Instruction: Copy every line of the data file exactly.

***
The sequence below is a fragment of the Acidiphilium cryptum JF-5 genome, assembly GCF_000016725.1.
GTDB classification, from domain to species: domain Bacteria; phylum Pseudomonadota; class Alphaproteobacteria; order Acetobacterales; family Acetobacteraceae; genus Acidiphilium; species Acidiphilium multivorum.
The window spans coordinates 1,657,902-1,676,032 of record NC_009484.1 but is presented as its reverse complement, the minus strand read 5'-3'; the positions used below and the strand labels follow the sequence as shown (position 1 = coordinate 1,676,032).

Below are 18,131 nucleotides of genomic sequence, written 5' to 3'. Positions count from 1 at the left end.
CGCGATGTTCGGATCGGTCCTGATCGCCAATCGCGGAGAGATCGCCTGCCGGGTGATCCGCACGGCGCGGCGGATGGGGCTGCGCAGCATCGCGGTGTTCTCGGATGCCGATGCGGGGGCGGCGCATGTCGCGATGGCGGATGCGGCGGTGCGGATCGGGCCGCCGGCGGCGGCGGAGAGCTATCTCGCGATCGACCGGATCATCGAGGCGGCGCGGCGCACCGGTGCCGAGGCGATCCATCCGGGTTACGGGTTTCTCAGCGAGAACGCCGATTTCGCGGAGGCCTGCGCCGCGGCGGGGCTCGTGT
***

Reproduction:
The sequence below is a fragment of the Acidiphilium cryptum JF-5 genome, assembly GCF_000016725.1.
GTDB classification, from domain to species: domain Bacteria; phylum Pseudomonadota; class Alphaproteobacteria; order Acetobacterales; family Acetobacteraceae; genus Acidiphilium; species Acidiphilium multivorum.
The window spans coordinates 1,657,902-1,676,032 of record NC_009484.1 but is presented as its reverse complement, the minus strand read 5'-3'; the positions used below and the strand labels follow the sequence as shown (position 1 = coordinate 1,676,032).

Below are 18,131 nucleotides of genomic sequence, written 5' to 3'. Positions count from 1 at the left end.
CGCGATGTTCGGATCGGTCCTGATCGCCAATCGCGGAGAGATCGCCTGCCGGGTGATCCGCACGGCGCGGCGGATGGGGCTGCGCAGCATCGCGGTGTTCTCGGATGCCGATGCGGGGGCGGCGCATGTCGCGATGGCGGATGCGGCGGTGCGGATCGGGCCGCCGGCGGCGGCGGAGAGCTATCTCGCGATCGACCGGATCATCGAGGCGGCGCGGCGCACCGGTGCCGAGGCGATCCATCCGGGTTACGGGTTTCTCAGCGAGAACGCCGATTTCGCGGAGGCCTGCGCCGCGGCGGGGCTCGTGT